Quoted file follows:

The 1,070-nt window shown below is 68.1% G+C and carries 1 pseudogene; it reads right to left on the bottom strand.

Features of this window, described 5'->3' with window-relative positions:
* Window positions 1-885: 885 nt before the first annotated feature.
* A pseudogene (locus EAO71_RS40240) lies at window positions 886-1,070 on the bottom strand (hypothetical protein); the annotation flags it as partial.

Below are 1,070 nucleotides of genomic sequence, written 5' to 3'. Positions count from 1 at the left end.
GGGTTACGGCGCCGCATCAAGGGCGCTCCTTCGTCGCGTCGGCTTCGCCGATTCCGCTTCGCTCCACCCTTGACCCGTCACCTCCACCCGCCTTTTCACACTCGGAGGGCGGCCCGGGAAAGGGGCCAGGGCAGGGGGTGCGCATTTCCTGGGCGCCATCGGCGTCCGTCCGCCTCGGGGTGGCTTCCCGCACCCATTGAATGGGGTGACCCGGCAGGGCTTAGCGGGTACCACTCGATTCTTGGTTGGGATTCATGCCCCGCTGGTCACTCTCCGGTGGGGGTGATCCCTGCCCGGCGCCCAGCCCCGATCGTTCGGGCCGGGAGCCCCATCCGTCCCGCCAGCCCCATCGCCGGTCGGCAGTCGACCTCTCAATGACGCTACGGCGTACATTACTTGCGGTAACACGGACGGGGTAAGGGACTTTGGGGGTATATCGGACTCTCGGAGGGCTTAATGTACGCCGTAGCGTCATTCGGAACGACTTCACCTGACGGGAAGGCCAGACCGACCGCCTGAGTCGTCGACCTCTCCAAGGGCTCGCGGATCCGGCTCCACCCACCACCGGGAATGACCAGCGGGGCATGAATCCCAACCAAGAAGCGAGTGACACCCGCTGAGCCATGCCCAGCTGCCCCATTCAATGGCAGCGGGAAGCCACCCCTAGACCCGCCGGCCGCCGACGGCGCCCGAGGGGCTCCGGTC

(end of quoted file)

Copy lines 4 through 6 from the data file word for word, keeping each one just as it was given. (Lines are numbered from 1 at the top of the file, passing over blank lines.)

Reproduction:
* A pseudogene (locus EAO71_RS40240) lies at window positions 886-1,070 on the bottom strand (hypothetical protein); the annotation flags it as partial.

Below are 1,070 nucleotides of genomic sequence, written 5' to 3'. Positions count from 1 at the left end.
GGGTTACGGCGCCGCATCAAGGGCGCTCCTTCGTCGCGTCGGCTTCGCCGATTCCGCTTCGCTCCACCCTTGACCCGTCACCTCCACCCGCCTTTTCACACTCGGAGGGCGGCCCGGGAAAGGGGCCAGGGCAGGGGGTGCGCATTTCCTGGGCGCCATCGGCGTCCGTCCGCCTCGGGGTGGCTTCCCGCACCCATTGAATGGGGTGACCCGGCAGGGCTTAGCGGGTACCACTCGATTCTTGGTTGGGATTCATGCCCCGCTGGTCACTCTCCGGTGGGGGTGATCCCTGCCCGGCGCCCAGCCCCGATCGTTCGGGCCGGGAGCCCCATCCGTCCCGCCAGCCCCATCGCCGGTCGGCAGTCGACCTCTCAATGACGCTACGGCGTACATTACTTGCGGTAACACGGACGGGGTAAGGGACTTTGGGGGTATATCGGACTCTCGGAGGGCTTAATGTACGCCGTAGCGTCATTCGGAACGACTTCACCTGACGGGAAGGCCAGACCGACCGCCTGAGTCGTCGACCTCTCCAAGGGCTCGCGGATCCGGCTCCACCCACCACCGGGAATGACCAGCGGGGCATGAATCCCAACCAAGAAGCGAGTGACACCCGCTGAGCCATGCCCAGCTGCCCCATTCAATGGCAGCGGGAAGCCACCCCTAGACCCGCCGGCCGCCGACGGCGCCCGAGGGGCTCCGGTC